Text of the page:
Those intrigued by the apparent shift among evangelical Christians toward a greater emphasis on cities would be well-served to read a fascinating collection of essays edited by Nezar AlSayyad and Mejgan Massoumi in The Fundamentalist City? Religiosity and the Remaking of Urban Space. According to AlSayyad, the project was an attempt to study “the relationship between fundamentalism as a concept and urbanism as lived reality.” It was an ambitious interdisciplinary effort with a global scope—encompassing case studies among urban Hindus, Jews, Muslims, and Christians, including American evangelicals—in light of “the unanticipated resurgence of religious and ethnic loyalties [that have] given new meaning to religion in the public life of many communities.” One result was Omri Elisha’s article, “Taking the (Inner) City for God: Ambiguities of Urban Social Engagement among Conservative White Evangelicals,” which sheds some light on what is driving the new focus on cities among American evangelicals today:
Renewed engagement in the field of urban ministry on the part of suburban evangelicals entails both the realization that the fate of the city is irrevocably tied to their own, and the recognition that the city remains a problematic place where they do not intuitively belong.
Elisha points to the evolving nature of the evangelical view of the city. Previously the “progressive” lifestyle, temptations, and crime of the modern city made it an unappealing place to live for many evangelicals. Some evangelical leaders would even compare it to the biblical cities of Sodom and Gomorrah. Over the past decade, however, and especially with the younger generation, this has begun to change. New urban churches are springing up across the country. This pattern can be seen in the “fundamentalist” strands within many of today’s world religions, as other chapters in The Fundamentalist City show.
This new, softer image of the urban evangelical, who offers service to city dwellers with no strings attached, has been difficult for some to accept. For example, in reaction to Joy Allmond’s article (see Part I of this series) that claimed evangelicals were leading a New Great Awakening in New York City, Anthony Bradley asked, “Are evangelicals really that important?” In an article for the Acton Institute, he made the case that religious communities other than white (formerly suburban) evangelicals might see things differently:
After reading Allmond’s article one might get the sense only evangelical Christians are thriving in the city. But what about the Roman Catholic, Eastern Orthodox, Mainline Protestant, traditional Black Church, Latino/Hispanic, and Asian/Asian-American congregations? Many of those churches have been far more active in New York since World War II than evangelicals have been. It seems to be if God was going to ‘awaken’ New York, or any major city west of the Mississippi River, he would do so by using a coalition of Christians across the traditions who are already there to bear witness to work and person of Christ.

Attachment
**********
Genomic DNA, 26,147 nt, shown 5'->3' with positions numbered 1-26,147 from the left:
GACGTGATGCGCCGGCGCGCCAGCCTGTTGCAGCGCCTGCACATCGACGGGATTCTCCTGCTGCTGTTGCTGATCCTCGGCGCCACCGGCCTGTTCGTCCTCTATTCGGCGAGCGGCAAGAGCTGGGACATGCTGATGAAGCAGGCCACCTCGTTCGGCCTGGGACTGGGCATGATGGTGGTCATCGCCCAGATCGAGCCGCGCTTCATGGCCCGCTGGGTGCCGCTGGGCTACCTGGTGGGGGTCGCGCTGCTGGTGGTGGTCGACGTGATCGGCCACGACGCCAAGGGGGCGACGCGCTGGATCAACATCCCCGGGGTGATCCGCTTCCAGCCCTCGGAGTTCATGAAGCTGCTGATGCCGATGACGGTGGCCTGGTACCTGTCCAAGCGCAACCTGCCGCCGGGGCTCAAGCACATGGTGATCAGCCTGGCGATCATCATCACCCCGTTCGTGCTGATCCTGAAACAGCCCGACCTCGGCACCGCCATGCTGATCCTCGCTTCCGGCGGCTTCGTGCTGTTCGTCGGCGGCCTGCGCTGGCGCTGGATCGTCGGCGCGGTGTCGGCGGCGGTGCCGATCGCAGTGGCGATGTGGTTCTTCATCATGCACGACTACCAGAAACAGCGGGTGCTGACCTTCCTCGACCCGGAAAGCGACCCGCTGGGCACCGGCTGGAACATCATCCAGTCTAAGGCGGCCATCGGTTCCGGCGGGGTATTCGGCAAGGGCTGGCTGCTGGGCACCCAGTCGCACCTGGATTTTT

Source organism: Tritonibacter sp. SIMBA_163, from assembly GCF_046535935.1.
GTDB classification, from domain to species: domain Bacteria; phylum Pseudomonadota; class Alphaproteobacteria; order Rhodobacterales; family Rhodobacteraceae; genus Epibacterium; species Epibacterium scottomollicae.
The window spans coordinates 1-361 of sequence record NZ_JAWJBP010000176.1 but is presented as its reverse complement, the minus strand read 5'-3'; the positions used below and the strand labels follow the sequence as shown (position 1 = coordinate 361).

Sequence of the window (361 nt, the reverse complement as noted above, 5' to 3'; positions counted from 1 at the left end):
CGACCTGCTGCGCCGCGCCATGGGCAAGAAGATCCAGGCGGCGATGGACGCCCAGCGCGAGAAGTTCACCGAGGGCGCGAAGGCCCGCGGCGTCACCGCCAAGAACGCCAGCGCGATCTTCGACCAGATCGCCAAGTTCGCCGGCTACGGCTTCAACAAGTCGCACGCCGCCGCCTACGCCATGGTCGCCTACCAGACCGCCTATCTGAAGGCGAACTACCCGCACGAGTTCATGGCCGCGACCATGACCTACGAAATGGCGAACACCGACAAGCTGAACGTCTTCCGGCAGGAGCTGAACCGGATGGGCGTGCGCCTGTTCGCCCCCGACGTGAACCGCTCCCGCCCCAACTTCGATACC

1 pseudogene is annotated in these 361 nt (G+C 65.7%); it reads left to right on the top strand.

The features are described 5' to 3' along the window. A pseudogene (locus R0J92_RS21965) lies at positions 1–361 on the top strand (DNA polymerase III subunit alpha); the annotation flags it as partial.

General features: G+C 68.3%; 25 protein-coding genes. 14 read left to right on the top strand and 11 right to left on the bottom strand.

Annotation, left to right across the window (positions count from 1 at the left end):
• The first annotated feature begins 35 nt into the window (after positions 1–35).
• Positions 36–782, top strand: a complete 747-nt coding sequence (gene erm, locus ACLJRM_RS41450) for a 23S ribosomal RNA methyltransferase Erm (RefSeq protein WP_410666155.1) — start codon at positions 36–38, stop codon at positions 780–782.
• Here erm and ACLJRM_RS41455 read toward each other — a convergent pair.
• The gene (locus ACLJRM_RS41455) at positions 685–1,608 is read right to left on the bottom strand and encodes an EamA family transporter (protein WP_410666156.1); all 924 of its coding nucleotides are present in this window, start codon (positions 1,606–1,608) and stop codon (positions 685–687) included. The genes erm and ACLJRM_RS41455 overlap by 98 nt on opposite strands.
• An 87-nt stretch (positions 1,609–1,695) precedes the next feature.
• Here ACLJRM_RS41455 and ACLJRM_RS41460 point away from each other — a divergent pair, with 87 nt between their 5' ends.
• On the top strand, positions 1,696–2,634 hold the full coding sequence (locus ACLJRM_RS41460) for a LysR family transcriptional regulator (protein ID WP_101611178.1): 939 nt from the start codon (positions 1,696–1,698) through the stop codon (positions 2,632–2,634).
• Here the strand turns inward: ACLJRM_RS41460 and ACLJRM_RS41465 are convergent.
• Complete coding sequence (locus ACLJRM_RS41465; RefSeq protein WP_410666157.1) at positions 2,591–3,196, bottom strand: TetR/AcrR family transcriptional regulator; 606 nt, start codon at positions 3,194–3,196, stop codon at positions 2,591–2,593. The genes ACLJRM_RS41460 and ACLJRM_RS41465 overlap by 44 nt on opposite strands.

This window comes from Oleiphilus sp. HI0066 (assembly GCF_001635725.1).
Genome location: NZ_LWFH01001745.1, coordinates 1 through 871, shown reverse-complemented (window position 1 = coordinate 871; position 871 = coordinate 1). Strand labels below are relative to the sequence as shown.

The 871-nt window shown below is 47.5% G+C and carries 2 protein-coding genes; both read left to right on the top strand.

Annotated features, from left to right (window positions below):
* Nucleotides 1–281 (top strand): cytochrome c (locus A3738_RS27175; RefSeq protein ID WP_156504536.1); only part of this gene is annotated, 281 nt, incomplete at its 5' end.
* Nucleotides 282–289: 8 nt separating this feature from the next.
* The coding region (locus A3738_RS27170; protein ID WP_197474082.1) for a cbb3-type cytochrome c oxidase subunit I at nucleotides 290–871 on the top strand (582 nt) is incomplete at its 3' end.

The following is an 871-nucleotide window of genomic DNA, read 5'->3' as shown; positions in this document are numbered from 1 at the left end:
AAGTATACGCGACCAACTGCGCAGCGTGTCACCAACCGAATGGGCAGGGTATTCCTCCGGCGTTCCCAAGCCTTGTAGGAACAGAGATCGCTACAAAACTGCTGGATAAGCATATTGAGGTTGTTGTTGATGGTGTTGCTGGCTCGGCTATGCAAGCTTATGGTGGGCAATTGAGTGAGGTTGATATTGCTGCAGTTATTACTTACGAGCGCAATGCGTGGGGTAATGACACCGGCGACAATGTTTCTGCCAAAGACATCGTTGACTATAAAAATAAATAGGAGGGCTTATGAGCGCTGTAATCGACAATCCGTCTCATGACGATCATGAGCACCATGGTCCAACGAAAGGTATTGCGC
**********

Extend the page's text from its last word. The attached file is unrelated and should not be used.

It is hard to argue with Bradley on this point. He and many others are waiting to see if the new urban evangelical movement is going to make a lasting impact on cities. It seems the real test will be whether evangelicals consistently partner with “Christians across the traditions,” who, unlike many evangelicals, stayed in the inner city and consistently maintained ministries to the urban poor.
A larger question in all of this is the extent to which religious groups should be taken seriously as a force for positive, lasting change in cities. More than ever, faith communities need to be part of the conversation when it comes to urban planning, capital expenditures, educational priorities, and other decisions of lasting impact upon a city. Far too often over the past century the major decisions that have left a legacy on cities—from the built environment to the landing of big business deals—have been made by a very small club of individuals, in which religious leaders have either been denied entry or refused to join. This needs to change, and perhaps the new engagement of evangelicals in cities is a positive sign that this is already happening. Looking at this issue globally and inclusive of other faith traditions can again shed light on the changing significance of religion in cities. In an article in The Fundamentalist City about what she calls “post secular urbanisms” in Delhi—where Hindus, Muslims, and Christians have played an important role—Mrinalini Rajagopalan gets to the heart of the matter:
Conventional definitions of modernity have relegated religious belief to the realm of the private and have attempted to abrogate its public appeal by privileging scientific temper and rational thought…. Undoubtedly, and like many other imaginations of modernity, this is an artificial divide that has been questioned by those who offer valuable insights into alternative or multiple modernities.
The usual suspects in city leadership need not fear faith communities and would do well to give them a seat at the table when it comes to those important decisions to address their city’s problems. An important study by Cardus, a think tank in Canada, has recently shown that the key to success is to “improve structural engagement” between “faith based organizations and city planning departments.” Will city leaders in the US be willing to take faith-based organizations seriously? Will religious leaders among Christians, Jews, Muslims, Hindus, Buddhists, and others be able to come together to share common goals for their city and speak with one voice if city leaders give them a seat at the planning table? Time will tell, but I have a strong suspicion that a city’s ability to thrive will largely depend on the community’s ability to say yes to both.
. . . . . . . .